Bearing in mind that China is North Korea’s biggest trading partner encompassing 90% of its foreign trade, the U.S. has relentlessly urged Beijing to use its trade relationship with Pyongyang as leverage to prevent the Kim regime from further pursuing nuclear weapons. Following North Korea’s ballistic missile test on February 12, 2017, China imposed an embargo on North Korean coal imports, the DPRK’s top export. Rudiger Frank, professor for East Asian Studies at the University of Vienna, calls this coal embargo an “unprecedented move” as China has previously avoided this kind of significant action. Though President Trump has urged China to use its economic leverage to influence the Kim regime even further, he has added that “If China decides to help, that would be great. If not, we will solve the problem without them!”

 

North Korea launched its first nuclear weapons test on 9 October 2006, and its second in May 2009. In April 2012, the regime launched a rocket to mark Kim Il Sung’s 100th birthday, and although the rocket failed, many observed this as an attempt to test long-range ballistic missile technology currently banned by UN resolutions. This past example demonstrates how the upcoming holiday has been marked with demonstrations of new technologies. The DPRK conducted its third nuclear weapons test in February 2013. In 2016, the regime tested nuclear weapons in January and in September. The January 2016 test was claimed by the regime to have successfully tested a hydrogen bomb, though this was met with international scepticism. The September launch was recorded at 10 kilotons, the most powerful test to date, and would lead to the UNSC responding by unanimously passing Resolution 2321 strengthening international sanctions against North Korea.

 

The North Korean regime’s survival has been entwined with acquiring nuclear weapons making international diplomatic efforts to attain the averse of this goal a “non-starter with them” states James Clapper, U.S. National Intelligence Director. Due to the apparent risks involved in launching conventional pre-emptive strikes, the USS Carl Vinson carrier group will likely be operating in the region as part of a diplomatic manoeuvre to pressure the Kim regime. Moreover, the US naval task force’s presence probably entails intercepting any new ballistic missile test that goes astray and inadvertently threatens South Korea or Japan.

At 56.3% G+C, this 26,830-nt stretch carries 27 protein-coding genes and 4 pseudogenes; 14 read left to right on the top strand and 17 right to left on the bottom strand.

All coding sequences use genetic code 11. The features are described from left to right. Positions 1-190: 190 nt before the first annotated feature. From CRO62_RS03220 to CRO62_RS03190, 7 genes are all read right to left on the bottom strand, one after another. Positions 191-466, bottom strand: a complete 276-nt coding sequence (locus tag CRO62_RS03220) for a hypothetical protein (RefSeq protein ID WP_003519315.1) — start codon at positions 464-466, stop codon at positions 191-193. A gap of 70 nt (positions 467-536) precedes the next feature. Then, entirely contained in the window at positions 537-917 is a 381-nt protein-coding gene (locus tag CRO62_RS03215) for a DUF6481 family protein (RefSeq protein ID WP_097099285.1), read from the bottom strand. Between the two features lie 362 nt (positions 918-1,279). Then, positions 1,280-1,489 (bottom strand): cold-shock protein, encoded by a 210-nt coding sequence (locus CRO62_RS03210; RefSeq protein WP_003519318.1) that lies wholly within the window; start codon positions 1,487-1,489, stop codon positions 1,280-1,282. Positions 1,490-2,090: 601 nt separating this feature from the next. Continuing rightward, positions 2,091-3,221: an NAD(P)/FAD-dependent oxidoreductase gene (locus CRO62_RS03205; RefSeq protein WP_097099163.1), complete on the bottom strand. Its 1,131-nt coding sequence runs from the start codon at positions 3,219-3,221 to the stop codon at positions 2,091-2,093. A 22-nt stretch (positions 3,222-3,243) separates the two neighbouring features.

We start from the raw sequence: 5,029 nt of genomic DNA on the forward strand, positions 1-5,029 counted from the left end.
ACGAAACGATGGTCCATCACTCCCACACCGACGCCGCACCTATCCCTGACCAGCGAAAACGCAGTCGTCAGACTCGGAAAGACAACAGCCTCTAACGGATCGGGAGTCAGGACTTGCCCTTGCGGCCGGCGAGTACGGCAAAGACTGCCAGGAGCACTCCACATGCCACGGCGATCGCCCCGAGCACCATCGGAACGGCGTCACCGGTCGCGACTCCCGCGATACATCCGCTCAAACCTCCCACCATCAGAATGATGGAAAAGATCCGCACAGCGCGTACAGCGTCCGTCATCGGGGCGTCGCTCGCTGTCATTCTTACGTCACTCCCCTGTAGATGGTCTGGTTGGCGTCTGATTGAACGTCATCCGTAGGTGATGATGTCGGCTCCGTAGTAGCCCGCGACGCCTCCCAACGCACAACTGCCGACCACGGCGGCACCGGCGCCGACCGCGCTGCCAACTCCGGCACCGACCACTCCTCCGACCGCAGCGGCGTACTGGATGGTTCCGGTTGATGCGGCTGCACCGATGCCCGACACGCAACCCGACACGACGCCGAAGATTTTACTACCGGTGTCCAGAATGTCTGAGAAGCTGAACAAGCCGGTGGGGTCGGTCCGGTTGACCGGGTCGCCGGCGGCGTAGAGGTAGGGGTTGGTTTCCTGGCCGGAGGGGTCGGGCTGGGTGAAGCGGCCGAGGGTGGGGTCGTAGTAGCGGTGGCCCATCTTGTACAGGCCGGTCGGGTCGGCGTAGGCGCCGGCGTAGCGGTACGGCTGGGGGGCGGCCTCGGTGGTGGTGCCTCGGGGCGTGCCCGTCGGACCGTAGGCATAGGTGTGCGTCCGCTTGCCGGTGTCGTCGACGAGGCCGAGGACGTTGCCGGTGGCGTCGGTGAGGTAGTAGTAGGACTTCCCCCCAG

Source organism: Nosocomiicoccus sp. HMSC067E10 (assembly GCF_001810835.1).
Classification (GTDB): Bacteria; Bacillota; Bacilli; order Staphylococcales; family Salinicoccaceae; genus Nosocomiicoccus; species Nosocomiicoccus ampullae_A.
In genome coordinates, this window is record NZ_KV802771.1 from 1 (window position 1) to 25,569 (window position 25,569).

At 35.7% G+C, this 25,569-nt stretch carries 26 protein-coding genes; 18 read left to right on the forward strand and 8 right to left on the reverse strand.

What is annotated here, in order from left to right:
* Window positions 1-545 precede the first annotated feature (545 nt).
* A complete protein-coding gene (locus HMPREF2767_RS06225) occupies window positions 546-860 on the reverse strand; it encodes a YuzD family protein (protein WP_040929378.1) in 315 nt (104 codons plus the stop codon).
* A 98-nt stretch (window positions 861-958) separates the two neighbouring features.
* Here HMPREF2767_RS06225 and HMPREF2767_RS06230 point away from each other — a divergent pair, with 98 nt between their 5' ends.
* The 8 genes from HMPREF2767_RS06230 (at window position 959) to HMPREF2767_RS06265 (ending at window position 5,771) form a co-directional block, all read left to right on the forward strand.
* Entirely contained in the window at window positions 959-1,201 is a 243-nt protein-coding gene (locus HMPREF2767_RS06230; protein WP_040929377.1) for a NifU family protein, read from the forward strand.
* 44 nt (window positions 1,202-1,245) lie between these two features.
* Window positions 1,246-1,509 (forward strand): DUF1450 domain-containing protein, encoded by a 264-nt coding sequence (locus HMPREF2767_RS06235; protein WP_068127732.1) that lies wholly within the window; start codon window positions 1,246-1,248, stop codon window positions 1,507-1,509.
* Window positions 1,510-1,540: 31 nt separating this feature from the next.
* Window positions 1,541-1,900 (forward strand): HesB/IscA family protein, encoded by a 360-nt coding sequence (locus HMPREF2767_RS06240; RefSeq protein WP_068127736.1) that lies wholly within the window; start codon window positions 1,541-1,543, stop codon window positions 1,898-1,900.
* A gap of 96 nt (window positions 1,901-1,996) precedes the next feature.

Photo: US Army soldiers training alongside their South Korean counterparts by Republic of Korea Armed Forces (2016), by Republic of Korea Armed Forces via Flickr. Licensed under CC BY-SA 2.0.


Disclaimer: Any views or opinions expressed in articles are solely those of the authors and do not necessarily represent the views of the NATO Association of Canada.

About Ryan Atkinson

Ryan Atkinson is a Junior Research Fellow with the NATO Association of Canada. He graduated from the University of Toronto in 2015 with a Honours Bachelor of Arts in Political Science and Philosophy. In 2016, Ryan conducted research for Political Science faculty at the University of Toronto Mississauga (UTM) analyzing recruitment methods used by Canadian political parties. He served as Affairs Commissioner for the Political Science and Pre-Law Association at UTM. His research interests include: Canadian Foreign and Defence Policy, the Canadian Armed Forces, Conflict Management and Peace Operations, and the role of Regional Alliances in reacting to and resolving conflict.